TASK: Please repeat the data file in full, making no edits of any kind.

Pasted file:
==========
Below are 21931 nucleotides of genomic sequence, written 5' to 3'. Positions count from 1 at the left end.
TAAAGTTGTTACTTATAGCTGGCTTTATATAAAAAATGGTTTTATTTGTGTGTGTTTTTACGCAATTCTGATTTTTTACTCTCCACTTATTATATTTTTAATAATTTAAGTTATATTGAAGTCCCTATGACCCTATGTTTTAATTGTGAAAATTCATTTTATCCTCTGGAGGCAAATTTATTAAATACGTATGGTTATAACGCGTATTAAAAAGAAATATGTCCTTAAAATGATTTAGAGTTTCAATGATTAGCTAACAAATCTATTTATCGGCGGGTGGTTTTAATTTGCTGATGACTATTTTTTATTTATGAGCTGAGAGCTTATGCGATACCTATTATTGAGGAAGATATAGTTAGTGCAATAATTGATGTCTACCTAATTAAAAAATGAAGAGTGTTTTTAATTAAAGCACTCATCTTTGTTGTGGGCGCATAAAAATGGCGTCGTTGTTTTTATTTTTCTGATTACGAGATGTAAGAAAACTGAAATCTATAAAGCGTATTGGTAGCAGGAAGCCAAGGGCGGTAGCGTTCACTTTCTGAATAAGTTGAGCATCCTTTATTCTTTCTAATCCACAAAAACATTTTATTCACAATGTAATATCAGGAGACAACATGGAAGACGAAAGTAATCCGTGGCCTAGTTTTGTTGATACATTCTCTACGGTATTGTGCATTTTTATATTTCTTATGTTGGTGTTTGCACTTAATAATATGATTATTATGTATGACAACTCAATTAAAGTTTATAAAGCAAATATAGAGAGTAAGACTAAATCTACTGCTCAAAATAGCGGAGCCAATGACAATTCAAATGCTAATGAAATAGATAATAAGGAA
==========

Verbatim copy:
Below are 21931 nucleotides of genomic sequence, written 5' to 3'. Positions count from 1 at the left end.
TAAAGTTGTTACTTATAGCTGGCTTTATATAAAAAATGGTTTTATTTGTGTGTGTTTTTACGCAATTCTGATTTTTTACTCTCCACTTATTATATTTTTAATAATTTAAGTTATATTGAAGTCCCTATGACCCTATGTTTTAATTGTGAAAATTCATTTTATCCTCTGGAGGCAAATTTATTAAATACGTATGGTTATAACGCGTATTAAAAAGAAATATGTCCTTAAAATGATTTAGAGTTTCAATGATTAGCTAACAAATCTATTTATCGGCGGGTGGTTTTAATTTGCTGATGACTATTTTTTATTTATGAGCTGAGAGCTTATGCGATACCTATTATTGAGGAAGATATAGTTAGTGCAATAATTGATGTCTACCTAATTAAAAAATGAAGAGTGTTTTTAATTAAAGCACTCATCTTTGTTGTGGGCGCATAAAAATGGCGTCGTTGTTTTTATTTTTCTGATTACGAGATGTAAGAAAACTGAAATCTATAAAGCGTATTGGTAGCAGGAAGCCAAGGGCGGTAGCGTTCACTTTCTGAATAAGTTGAGCATCCTTTATTCTTTCTAATCCACAAAAACATTTTATTCACAATGTAATATCAGGAGACAACATGGAAGACGAAAGTAATCCGTGGCCTAGTTTTGTTGATACATTCTCTACGGTATTGTGCATTTTTATATTTCTTATGTTGGTGTTTGCACTTAATAATATGATTATTATGTATGACAACTCAATTAAAGTTTATAAAGCAAATATAGAGAGTAAGACTAAATCTACTGCTCAAAATAGCGGAGCCAATGACAATTCAAATGCTAATGAAATAGATAATAAGGAA